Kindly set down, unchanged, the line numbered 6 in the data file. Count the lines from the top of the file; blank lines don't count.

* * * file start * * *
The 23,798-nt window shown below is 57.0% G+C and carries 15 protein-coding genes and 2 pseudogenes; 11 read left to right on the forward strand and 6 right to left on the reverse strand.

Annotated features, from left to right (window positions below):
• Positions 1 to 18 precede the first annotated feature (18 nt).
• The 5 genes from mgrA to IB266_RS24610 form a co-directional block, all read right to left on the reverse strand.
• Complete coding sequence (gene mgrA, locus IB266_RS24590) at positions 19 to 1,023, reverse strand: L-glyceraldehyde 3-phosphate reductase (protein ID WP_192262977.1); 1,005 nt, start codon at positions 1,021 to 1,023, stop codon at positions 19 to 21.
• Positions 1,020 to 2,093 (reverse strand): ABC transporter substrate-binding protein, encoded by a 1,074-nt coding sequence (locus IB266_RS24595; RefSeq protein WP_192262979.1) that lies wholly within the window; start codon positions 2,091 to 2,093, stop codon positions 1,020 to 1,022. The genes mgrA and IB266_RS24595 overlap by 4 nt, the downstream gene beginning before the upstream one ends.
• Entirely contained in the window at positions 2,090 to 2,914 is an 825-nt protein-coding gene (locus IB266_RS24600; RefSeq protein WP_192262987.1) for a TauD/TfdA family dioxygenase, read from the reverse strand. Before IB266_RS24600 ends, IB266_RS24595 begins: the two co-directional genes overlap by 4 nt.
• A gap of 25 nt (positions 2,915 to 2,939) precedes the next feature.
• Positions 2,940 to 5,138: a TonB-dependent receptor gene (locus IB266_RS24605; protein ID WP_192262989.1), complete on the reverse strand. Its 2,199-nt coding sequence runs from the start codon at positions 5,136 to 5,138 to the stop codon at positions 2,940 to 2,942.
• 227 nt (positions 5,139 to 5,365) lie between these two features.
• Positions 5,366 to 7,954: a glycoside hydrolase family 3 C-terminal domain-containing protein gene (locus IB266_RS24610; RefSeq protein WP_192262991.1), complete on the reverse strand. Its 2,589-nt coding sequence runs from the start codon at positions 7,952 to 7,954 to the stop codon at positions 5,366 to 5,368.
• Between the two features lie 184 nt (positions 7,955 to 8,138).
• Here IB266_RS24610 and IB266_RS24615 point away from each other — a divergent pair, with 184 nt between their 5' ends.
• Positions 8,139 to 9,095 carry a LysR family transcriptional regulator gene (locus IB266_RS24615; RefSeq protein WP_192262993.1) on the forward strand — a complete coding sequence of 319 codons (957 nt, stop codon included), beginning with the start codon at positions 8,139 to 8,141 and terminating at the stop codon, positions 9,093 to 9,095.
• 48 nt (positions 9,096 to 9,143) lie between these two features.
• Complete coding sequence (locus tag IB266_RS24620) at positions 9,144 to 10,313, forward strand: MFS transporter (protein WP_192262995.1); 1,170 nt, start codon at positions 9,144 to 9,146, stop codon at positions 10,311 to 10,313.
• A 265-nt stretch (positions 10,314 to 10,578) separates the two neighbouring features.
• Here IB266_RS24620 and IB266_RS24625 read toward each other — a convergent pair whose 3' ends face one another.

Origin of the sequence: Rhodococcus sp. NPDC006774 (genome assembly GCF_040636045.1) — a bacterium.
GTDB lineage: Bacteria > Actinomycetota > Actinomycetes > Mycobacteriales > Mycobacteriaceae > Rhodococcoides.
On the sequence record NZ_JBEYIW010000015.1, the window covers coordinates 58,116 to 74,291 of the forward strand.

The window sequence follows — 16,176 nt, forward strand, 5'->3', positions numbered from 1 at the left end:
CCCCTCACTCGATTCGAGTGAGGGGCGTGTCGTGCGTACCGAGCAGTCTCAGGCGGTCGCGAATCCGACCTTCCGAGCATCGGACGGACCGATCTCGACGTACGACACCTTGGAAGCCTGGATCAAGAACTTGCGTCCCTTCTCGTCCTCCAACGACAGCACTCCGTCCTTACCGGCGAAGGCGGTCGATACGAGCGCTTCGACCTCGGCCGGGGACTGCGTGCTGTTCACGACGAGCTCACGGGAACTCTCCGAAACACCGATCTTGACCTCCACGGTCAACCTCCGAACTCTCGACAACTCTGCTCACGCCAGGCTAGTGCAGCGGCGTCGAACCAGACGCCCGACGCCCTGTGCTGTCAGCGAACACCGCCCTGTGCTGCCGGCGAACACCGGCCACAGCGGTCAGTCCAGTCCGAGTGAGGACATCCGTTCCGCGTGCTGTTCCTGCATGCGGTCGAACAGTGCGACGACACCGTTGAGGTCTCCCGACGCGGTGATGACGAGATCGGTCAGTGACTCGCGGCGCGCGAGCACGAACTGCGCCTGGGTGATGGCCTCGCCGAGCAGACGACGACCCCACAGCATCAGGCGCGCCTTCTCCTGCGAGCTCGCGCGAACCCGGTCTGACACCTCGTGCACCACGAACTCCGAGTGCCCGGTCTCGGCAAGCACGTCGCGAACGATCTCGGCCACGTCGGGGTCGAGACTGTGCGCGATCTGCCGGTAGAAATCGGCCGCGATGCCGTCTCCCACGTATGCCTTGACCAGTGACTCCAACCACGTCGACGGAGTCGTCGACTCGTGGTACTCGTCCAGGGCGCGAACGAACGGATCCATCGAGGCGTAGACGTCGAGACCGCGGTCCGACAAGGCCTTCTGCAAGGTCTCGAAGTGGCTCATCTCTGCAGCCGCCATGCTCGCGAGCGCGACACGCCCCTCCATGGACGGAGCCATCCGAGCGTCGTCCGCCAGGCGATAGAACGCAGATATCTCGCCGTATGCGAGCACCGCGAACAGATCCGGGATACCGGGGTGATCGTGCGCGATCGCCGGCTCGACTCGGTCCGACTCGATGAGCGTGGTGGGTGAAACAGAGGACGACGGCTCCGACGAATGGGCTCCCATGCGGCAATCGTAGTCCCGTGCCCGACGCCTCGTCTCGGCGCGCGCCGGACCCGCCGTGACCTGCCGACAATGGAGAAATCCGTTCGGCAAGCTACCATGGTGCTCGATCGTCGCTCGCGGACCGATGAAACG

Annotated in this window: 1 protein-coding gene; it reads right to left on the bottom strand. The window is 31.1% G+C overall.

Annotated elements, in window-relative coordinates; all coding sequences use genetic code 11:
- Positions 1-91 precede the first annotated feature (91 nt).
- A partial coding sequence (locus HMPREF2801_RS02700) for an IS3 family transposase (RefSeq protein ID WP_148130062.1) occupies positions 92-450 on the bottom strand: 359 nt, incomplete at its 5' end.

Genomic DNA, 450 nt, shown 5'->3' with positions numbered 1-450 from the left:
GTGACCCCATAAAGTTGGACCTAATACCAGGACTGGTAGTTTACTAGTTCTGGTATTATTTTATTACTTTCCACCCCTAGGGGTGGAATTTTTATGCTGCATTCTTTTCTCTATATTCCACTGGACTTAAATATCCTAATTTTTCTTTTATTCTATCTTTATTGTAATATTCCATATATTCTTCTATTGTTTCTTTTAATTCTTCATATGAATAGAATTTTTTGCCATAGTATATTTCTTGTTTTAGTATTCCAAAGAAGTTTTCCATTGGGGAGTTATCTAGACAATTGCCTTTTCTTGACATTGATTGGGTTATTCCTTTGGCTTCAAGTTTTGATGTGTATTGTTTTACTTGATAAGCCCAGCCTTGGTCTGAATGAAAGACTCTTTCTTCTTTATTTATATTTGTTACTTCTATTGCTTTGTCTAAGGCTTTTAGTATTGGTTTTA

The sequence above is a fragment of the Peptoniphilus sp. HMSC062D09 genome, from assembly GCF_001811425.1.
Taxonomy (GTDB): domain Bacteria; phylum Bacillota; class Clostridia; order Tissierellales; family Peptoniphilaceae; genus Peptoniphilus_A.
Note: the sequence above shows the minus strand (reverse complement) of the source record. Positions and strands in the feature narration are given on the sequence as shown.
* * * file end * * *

• Positions 1,020 to 2,093 (reverse strand): ABC transporter substrate-binding protein, encoded by a 1,074-nt coding sequence (locus IB266_RS24595; RefSeq protein WP_192262979.1) that lies wholly within the window; start codon positions 2,091 to 2,093, stop codon positions 1,020 to 1,022. The genes mgrA and IB266_RS24595 overlap by 4 nt, the downstream gene beginning before the upstream one ends.